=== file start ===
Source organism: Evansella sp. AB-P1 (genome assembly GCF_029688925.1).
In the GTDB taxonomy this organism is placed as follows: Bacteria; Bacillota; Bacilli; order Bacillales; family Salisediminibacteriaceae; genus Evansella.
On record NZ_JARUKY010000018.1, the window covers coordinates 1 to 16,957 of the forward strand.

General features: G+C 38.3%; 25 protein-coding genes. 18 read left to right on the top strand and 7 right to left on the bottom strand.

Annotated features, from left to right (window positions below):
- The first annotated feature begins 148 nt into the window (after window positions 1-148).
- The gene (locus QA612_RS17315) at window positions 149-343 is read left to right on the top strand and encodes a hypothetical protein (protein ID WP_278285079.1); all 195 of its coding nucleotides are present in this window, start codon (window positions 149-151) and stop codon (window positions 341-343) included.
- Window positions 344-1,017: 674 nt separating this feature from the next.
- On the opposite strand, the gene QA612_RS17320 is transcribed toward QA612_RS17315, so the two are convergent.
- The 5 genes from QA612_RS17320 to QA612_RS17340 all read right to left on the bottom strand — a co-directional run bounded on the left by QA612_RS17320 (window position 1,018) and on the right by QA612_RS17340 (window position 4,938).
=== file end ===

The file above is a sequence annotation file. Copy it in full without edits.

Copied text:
Source organism: Evansella sp. AB-P1 (genome assembly GCF_029688925.1).
In the GTDB taxonomy this organism is placed as follows: Bacteria; Bacillota; Bacilli; order Bacillales; family Salisediminibacteriaceae; genus Evansella.
On record NZ_JARUKY010000018.1, the window covers coordinates 1 to 16,957 of the forward strand.

General features: G+C 38.3%; 25 protein-coding genes. 18 read left to right on the top strand and 7 right to left on the bottom strand.

Annotated features, from left to right (window positions below):
- The first annotated feature begins 148 nt into the window (after window positions 1-148).
- The gene (locus QA612_RS17315) at window positions 149-343 is read left to right on the top strand and encodes a hypothetical protein (protein ID WP_278285079.1); all 195 of its coding nucleotides are present in this window, start codon (window positions 149-151) and stop codon (window positions 341-343) included.
- Window positions 344-1,017: 674 nt separating this feature from the next.
- On the opposite strand, the gene QA612_RS17320 is transcribed toward QA612_RS17315, so the two are convergent.
- The 5 genes from QA612_RS17320 to QA612_RS17340 all read right to left on the bottom strand — a co-directional run bounded on the left by QA612_RS17320 (window position 1,018) and on the right by QA612_RS17340 (window position 4,938).